NPR Watch (10/10/18) Or: Ever Wonder WHY People Don’t Like or Trust the Media? (Part II)


In this post, we gave an important reason why people just don’t like of trust the media: The people comprising the media are… idiots.

Here’s another reason: As we’ve often said, you come out of any session in which you’re consuming a media work product less informed than you go in.

Case in point? I was listening to some feature on National Public Radio’s afternoon/evening flag ship “news” program, the laughably-named All Things Considered. On came some sober-sounding (they’re all so sober-sounding!) reporter with a report that was meant to convince us all that the effects of a hurricane can last long after the winds die down and the rains stop. As if we didn’t know that.

Anyway, this “reporter” finishes his segment with a phrase that’s meant to wrap his entire presentation up in a nice, bright, pithy bow, and pound home his thesis. Here’s what this guy came up with:

FEMA (Editor’s note: the Federal Emergency Management Agency) famously estimates that 40% of all small businesses fail in the aftermath of a hurricane.

Well! Pretty dire-sounding, eh? But, what has that oh so important-sounding phrase told you? Easy: nothing. Without knowing the extent to which small businesses fail without a hurricane roaring through the area, you know nothing new from hearing this ringing declaration.

A quick Google search finds this interesting fact:

According to the U.S. Small Business Administration, over 50% of small businesses fail in the first year and 95% fail within the first five years. In his book Small Business Management, Michael Ames gives the following reasons for small business failure: Lack of experience.

Wait… so, even without a hurricane fifty percent of small businesses fail within the first year anyway? Sounds as if a hurricane is a good thing for small business! It cuts their failure rate fully twenty percent, from 50 down to 40! (10% is 20% of 50% for any Democrat or Bernie Sanders voters reading this)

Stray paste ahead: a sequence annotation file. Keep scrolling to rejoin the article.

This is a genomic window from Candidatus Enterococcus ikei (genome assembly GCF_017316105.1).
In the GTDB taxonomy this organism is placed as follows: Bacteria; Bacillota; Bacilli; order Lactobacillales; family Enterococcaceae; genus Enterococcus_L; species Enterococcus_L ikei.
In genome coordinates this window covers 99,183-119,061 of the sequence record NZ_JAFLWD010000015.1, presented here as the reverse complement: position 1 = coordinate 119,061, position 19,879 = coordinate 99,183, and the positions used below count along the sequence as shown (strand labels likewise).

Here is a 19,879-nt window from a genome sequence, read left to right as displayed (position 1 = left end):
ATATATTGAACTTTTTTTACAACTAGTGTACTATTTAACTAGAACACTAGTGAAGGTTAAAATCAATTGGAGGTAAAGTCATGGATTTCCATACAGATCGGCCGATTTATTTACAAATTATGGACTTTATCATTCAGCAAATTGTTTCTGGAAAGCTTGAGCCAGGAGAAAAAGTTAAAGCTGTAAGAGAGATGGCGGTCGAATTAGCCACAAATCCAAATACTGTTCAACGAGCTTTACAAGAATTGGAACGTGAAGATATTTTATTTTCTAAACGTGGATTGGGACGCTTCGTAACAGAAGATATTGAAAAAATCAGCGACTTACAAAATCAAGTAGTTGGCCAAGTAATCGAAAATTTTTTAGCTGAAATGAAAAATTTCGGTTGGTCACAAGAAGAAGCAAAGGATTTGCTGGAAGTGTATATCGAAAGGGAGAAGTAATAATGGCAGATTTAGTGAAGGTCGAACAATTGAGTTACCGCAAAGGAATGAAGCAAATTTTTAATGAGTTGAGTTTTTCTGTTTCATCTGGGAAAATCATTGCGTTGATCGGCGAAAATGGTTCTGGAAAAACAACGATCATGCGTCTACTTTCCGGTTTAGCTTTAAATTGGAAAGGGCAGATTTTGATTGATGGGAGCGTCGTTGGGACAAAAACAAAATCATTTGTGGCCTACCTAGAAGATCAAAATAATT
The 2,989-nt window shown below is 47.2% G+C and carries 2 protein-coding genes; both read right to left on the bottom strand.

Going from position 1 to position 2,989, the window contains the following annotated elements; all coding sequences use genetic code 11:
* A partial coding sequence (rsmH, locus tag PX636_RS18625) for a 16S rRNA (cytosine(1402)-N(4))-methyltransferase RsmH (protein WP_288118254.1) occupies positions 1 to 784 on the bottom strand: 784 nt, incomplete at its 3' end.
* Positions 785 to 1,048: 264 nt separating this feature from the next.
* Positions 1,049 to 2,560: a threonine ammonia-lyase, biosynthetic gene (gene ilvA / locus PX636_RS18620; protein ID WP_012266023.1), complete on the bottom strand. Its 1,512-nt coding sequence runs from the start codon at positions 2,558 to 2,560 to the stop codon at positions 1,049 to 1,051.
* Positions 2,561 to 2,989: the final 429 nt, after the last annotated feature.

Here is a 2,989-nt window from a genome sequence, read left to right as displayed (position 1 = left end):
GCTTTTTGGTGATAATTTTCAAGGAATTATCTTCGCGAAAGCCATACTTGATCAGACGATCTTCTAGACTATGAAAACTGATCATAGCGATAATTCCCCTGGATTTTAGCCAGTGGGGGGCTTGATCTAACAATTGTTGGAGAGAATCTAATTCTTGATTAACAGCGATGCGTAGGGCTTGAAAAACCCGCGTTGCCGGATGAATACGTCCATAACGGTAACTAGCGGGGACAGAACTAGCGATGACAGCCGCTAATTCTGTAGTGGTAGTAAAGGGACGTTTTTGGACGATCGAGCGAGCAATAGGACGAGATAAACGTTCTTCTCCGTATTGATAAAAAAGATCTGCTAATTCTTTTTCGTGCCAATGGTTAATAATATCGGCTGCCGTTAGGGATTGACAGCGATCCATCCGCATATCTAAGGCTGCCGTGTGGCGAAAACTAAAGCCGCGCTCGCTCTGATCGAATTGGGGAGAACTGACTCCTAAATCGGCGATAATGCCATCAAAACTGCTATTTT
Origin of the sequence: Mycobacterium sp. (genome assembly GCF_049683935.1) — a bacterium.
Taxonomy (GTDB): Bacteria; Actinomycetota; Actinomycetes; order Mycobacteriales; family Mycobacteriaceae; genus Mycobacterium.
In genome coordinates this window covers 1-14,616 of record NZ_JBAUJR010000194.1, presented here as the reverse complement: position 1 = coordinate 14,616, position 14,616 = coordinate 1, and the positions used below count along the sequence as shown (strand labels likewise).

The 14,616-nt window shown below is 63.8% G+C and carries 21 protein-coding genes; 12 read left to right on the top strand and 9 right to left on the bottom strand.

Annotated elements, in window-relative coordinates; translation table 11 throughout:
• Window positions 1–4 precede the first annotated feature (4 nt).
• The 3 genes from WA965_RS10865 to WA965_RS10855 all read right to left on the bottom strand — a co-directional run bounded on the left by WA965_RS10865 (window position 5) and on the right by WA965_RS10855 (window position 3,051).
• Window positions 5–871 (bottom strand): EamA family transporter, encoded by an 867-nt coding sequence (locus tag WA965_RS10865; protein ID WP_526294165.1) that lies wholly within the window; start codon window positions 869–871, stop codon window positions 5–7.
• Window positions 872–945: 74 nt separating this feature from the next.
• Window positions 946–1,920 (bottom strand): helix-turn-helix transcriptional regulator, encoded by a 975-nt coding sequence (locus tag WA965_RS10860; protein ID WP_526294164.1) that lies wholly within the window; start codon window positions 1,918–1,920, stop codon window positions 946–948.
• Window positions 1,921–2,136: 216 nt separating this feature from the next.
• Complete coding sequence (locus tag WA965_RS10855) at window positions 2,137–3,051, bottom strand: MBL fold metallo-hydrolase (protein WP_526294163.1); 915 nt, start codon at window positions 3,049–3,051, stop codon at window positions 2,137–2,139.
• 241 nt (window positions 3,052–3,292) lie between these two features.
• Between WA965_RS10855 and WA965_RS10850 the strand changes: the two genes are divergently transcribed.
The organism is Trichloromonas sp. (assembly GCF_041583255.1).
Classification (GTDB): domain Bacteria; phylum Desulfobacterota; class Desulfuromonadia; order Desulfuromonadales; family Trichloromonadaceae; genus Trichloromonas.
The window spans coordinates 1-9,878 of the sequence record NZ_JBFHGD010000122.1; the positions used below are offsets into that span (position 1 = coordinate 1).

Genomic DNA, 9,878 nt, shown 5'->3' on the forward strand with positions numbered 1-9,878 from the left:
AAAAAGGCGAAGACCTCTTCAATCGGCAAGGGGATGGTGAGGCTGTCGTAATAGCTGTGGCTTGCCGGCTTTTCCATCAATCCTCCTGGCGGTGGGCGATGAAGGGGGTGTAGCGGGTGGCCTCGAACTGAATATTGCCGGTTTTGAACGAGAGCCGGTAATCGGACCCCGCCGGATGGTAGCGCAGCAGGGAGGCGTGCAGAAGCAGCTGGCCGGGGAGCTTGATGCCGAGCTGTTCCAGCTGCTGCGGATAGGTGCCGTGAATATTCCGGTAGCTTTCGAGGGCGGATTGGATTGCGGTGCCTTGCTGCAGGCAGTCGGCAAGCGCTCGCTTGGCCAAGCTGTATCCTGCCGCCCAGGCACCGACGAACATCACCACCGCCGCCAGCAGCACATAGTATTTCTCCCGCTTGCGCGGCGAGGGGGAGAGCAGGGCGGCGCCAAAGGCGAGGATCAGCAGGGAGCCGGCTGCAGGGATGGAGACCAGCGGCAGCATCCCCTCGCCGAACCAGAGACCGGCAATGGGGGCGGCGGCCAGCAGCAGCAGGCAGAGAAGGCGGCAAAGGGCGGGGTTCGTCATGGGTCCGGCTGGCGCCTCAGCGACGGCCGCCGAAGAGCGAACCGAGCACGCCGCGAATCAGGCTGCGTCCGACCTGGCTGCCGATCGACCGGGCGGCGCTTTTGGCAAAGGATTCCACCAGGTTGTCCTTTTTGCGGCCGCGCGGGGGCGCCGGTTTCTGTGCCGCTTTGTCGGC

And, surely one year is an okay definition for the word “aftermath” that our NPR reporter used in his attempt to say Something Important? The reason I say that is the rest of the the passage from our Google search. Fully 95% of small businesses are going to fail within their first five years. 

If you were to define “aftermath” to be the period five years after a hurricane, then apparently a hurricane is — by far! — the best thing to happen to small  businesses in any area. According to the NPR “reporter,” a hurricane keeps more than half of them in business that otherwise would have failed in the five years following.

This is the reason we in America dislike and distrust reporters and the media in general. When I heard the report, it took me all of a brief moment to realize that absent any real context, this idiot of a “reporter” had just said absolutely nothing useful to me while either convinced that he’d just told me something oh-so-deep, or realizing that he’d told me nothing of any value at all.

In other words, he was either too stupid to realize he had wasted my time, or he was fraudulently trying to deceive me. And that sums up the vast majority of the American media: Either morons or frauds. And, of course, thoroughly convinced of their own brilliance and greatness.

— xPraetorius

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